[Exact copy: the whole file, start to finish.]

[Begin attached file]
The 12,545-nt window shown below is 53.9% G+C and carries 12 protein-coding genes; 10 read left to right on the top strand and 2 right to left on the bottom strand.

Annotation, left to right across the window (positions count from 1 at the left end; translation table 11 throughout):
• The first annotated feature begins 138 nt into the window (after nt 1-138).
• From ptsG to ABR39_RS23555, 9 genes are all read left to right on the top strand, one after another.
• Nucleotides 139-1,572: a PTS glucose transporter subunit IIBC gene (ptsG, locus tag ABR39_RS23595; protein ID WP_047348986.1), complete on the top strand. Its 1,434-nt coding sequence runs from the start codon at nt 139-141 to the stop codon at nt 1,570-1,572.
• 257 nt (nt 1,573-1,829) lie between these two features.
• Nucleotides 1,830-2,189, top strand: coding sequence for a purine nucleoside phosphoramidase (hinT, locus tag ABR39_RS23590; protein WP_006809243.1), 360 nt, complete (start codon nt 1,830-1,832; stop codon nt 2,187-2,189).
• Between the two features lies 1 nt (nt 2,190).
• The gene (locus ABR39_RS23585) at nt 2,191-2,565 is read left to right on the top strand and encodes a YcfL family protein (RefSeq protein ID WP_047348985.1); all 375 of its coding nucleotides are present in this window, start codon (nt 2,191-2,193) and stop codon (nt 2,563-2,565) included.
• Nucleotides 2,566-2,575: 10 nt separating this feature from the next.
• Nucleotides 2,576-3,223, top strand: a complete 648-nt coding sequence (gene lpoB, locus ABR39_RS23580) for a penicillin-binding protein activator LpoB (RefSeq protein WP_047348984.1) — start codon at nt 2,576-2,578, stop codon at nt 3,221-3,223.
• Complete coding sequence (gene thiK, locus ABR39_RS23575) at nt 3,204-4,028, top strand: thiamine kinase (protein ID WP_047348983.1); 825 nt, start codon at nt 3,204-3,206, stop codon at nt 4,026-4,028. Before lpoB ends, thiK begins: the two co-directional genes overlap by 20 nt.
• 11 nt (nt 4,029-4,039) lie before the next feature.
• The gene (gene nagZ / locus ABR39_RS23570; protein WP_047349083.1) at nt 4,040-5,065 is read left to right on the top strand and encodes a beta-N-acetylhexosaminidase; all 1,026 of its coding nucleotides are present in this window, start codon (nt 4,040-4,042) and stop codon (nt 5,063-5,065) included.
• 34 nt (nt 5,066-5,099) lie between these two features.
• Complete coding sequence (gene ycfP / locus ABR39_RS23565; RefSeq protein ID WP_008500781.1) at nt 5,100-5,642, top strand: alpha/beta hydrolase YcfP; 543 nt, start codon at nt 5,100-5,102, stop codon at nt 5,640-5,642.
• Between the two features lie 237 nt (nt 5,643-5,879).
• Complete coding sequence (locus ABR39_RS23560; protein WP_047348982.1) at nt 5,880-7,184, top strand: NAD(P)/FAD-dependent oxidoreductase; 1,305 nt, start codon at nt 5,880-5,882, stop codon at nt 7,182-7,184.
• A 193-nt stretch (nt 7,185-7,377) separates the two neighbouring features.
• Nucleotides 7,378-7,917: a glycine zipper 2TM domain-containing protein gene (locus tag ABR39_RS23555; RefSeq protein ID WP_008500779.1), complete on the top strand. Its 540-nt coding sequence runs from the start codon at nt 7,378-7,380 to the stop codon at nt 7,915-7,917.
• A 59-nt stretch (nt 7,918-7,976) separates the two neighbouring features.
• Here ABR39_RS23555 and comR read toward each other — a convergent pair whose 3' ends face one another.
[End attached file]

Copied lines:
The 12,545-nt window shown below is 53.9% G+C and carries 12 protein-coding genes; 10 read left to right on the top strand and 2 right to left on the bottom strand.

Annotation, left to right across the window (positions count from 1 at the left end; translation table 11 throughout):
• The first annotated feature begins 138 nt into the window (after nt 1-138).
• From ptsG to ABR39_RS23555, 9 genes are all read left to right on the top strand, one after another.
• Nucleotides 139-1,572: a PTS glucose transporter subunit IIBC gene (ptsG, locus tag ABR39_RS23595; protein ID WP_047348986.1), complete on the top strand. Its 1,434-nt coding sequence runs from the start codon at nt 139-141 to the stop codon at nt 1,570-1,572.
• 257 nt (nt 1,573-1,829) lie between these two features.
• Nucleotides 1,830-2,189, top strand: coding sequence for a purine nucleoside phosphoramidase (hinT, locus tag ABR39_RS23590; protein WP_006809243.1), 360 nt, complete (start codon nt 1,830-1,832; stop codon nt 2,187-2,189).
• Between the two features lies 1 nt (nt 2,190).
• The gene (locus ABR39_RS23585) at nt 2,191-2,565 is read left to right on the top strand and encodes a YcfL family protein (RefSeq protein ID WP_047348985.1); all 375 of its coding nucleotides are present in this window, start codon (nt 2,191-2,193) and stop codon (nt 2,563-2,565) included.
• Nucleotides 2,566-2,575: 10 nt separating this feature from the next.
• Nucleotides 2,576-3,223, top strand: a complete 648-nt coding sequence (gene lpoB, locus ABR39_RS23580) for a penicillin-binding protein activator LpoB (RefSeq protein WP_047348984.1) — start codon at nt 2,576-2,578, stop codon at nt 3,221-3,223.
• Complete coding sequence (gene thiK, locus ABR39_RS23575) at nt 3,204-4,028, top strand: thiamine kinase (protein ID WP_047348983.1); 825 nt, start codon at nt 3,204-3,206, stop codon at nt 4,026-4,028. Before lpoB ends, thiK begins: the two co-directional genes overlap by 20 nt.
• 11 nt (nt 4,029-4,039) lie before the next feature.
• The gene (gene nagZ / locus ABR39_RS23570; protein WP_047349083.1) at nt 4,040-5,065 is read left to right on the top strand and encodes a beta-N-acetylhexosaminidase; all 1,026 of its coding nucleotides are present in this window, start codon (nt 4,040-4,042) and stop codon (nt 5,063-5,065) included.
• 34 nt (nt 5,066-5,099) lie between these two features.
• Complete coding sequence (gene ycfP / locus ABR39_RS23565; RefSeq protein ID WP_008500781.1) at nt 5,100-5,642, top strand: alpha/beta hydrolase YcfP; 543 nt, start codon at nt 5,100-5,102, stop codon at nt 5,640-5,642.
• Between the two features lie 237 nt (nt 5,643-5,879).
• Complete coding sequence (locus ABR39_RS23560; protein WP_047348982.1) at nt 5,880-7,184, top strand: NAD(P)/FAD-dependent oxidoreductase; 1,305 nt, start codon at nt 5,880-5,882, stop codon at nt 7,182-7,184.
• A 193-nt stretch (nt 7,185-7,377) separates the two neighbouring features.
• Nucleotides 7,378-7,917: a glycine zipper 2TM domain-containing protein gene (locus tag ABR39_RS23555; RefSeq protein ID WP_008500779.1), complete on the top strand. Its 540-nt coding sequence runs from the start codon at nt 7,378-7,380 to the stop codon at nt 7,915-7,917.
• A 59-nt stretch (nt 7,918-7,976) separates the two neighbouring features.
• Here ABR39_RS23555 and comR read toward each other — a convergent pair whose 3' ends face one another.